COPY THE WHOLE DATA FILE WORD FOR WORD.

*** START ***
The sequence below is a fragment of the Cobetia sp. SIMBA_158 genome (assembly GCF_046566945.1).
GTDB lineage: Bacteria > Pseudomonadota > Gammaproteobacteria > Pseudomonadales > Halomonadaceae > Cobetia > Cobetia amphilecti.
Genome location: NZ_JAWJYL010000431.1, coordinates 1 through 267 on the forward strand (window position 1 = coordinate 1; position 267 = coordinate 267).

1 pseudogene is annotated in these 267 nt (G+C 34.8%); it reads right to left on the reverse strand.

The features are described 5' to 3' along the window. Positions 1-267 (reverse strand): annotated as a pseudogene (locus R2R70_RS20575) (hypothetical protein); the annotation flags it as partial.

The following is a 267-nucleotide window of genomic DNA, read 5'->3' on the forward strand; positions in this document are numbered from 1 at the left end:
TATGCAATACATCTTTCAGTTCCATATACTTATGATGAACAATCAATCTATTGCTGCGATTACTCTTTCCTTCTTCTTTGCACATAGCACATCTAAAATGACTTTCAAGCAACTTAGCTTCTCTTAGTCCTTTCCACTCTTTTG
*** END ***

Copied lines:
The sequence below is a fragment of the Cobetia sp. SIMBA_158 genome (assembly GCF_046566945.1).
GTDB lineage: Bacteria > Pseudomonadota > Gammaproteobacteria > Pseudomonadales > Halomonadaceae > Cobetia > Cobetia amphilecti.
Genome location: NZ_JAWJYL010000431.1, coordinates 1 through 267 on the forward strand (window position 1 = coordinate 1; position 267 = coordinate 267).

1 pseudogene is annotated in these 267 nt (G+C 34.8%); it reads right to left on the reverse strand.

The features are described 5' to 3' along the window. Positions 1-267 (reverse strand): annotated as a pseudogene (locus R2R70_RS20575) (hypothetical protein); the annotation flags it as partial.

The following is a 267-nucleotide window of genomic DNA, read 5'->3' on the forward strand; positions in this document are numbered from 1 at the left end:
TATGCAATACATCTTTCAGTTCCATATACTTATGATGAACAATCAATCTATTGCTGCGATTACTCTTTCCTTCTTCTTTGCACATAGCACATCTAAAATGACTTTCAAGCAACTTAGCTTCTCTTAGTCCTTTCCACTCTTTTG